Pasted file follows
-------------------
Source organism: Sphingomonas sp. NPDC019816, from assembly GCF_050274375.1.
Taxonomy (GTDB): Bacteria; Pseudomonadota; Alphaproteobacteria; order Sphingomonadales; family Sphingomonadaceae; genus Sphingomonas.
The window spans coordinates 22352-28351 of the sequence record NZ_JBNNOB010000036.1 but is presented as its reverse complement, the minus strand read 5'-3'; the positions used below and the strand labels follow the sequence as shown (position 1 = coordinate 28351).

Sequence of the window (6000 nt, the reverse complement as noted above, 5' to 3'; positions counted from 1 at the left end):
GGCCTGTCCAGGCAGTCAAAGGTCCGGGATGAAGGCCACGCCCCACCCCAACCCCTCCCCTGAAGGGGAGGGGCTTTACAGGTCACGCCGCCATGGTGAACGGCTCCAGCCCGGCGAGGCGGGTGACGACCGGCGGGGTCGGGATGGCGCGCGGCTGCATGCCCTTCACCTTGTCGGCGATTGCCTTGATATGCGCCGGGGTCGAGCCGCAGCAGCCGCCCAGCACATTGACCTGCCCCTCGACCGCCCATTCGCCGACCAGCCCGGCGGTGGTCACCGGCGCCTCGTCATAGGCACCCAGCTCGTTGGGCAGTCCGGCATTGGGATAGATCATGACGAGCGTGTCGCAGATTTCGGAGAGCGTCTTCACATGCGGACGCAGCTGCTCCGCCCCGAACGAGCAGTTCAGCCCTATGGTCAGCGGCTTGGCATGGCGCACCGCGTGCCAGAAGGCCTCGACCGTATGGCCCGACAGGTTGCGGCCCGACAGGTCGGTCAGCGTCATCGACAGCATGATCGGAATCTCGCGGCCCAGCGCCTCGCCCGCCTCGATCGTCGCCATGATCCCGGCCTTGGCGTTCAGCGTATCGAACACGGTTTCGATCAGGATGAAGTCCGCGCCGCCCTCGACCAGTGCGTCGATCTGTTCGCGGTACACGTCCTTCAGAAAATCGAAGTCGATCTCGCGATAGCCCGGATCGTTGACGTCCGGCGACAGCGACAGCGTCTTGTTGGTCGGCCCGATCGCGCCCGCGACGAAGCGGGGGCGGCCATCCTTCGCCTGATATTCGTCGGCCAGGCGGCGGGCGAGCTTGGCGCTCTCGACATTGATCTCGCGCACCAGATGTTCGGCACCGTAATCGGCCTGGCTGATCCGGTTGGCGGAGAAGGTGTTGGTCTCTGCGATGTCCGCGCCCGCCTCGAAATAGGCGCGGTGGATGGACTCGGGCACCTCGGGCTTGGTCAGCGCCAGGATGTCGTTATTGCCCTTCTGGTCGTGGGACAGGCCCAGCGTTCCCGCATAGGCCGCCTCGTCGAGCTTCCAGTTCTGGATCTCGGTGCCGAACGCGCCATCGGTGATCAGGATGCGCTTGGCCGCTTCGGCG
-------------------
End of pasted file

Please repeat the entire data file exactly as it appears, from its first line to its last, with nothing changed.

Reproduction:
Source organism: Sphingomonas sp. NPDC019816, from assembly GCF_050274375.1.
Taxonomy (GTDB): Bacteria; Pseudomonadota; Alphaproteobacteria; order Sphingomonadales; family Sphingomonadaceae; genus Sphingomonas.
The window spans coordinates 22352-28351 of the sequence record NZ_JBNNOB010000036.1 but is presented as its reverse complement, the minus strand read 5'-3'; the positions used below and the strand labels follow the sequence as shown (position 1 = coordinate 28351).

Sequence of the window (6000 nt, the reverse complement as noted above, 5' to 3'; positions counted from 1 at the left end):
GGCCTGTCCAGGCAGTCAAAGGTCCGGGATGAAGGCCACGCCCCACCCCAACCCCTCCCCTGAAGGGGAGGGGCTTTACAGGTCACGCCGCCATGGTGAACGGCTCCAGCCCGGCGAGGCGGGTGACGACCGGCGGGGTCGGGATGGCGCGCGGCTGCATGCCCTTCACCTTGTCGGCGATTGCCTTGATATGCGCCGGGGTCGAGCCGCAGCAGCCGCCCAGCACATTGACCTGCCCCTCGACCGCCCATTCGCCGACCAGCCCGGCGGTGGTCACCGGCGCCTCGTCATAGGCACCCAGCTCGTTGGGCAGTCCGGCATTGGGATAGATCATGACGAGCGTGTCGCAGATTTCGGAGAGCGTCTTCACATGCGGACGCAGCTGCTCCGCCCCGAACGAGCAGTTCAGCCCTATGGTCAGCGGCTTGGCATGGCGCACCGCGTGCCAGAAGGCCTCGACCGTATGGCCCGACAGGTTGCGGCCCGACAGGTCGGTCAGCGTCATCGACAGCATGATCGGAATCTCGCGGCCCAGCGCCTCGCCCGCCTCGATCGTCGCCATGATCCCGGCCTTGGCGTTCAGCGTATCGAACACGGTTTCGATCAGGATGAAGTCCGCGCCGCCCTCGACCAGTGCGTCGATCTGTTCGCGGTACACGTCCTTCAGAAAATCGAAGTCGATCTCGCGATAGCCCGGATCGTTGACGTCCGGCGACAGCGACAGCGTCTTGTTGGTCGGCCCGATCGCGCCCGCGACGAAGCGGGGGCGGCCATCCTTCGCCTGATATTCGTCGGCCAGGCGGCGGGCGAGCTTGGCGCTCTCGACATTGATCTCGCGCACCAGATGTTCGGCACCGTAATCGGCCTGGCTGATCCGGTTGGCGGAGAAGGTGTTGGTCTCTGCGATGTCCGCGCCCGCCTCGAAATAGGCGCGGTGGATGGACTCGGGCACCTCGGGCTTGGTCAGCGCCAGGATGTCGTTATTGCCCTTCTGGTCGTGGGACAGGCCCAGCGTTCCCGCATAGGCCGCCTCGTCGAGCTTCCAGTTCTGGATCTCGGTGCCGAACGCGCCATCGGTGATCAGGATGCGCTTGGCCGCTTCGGCG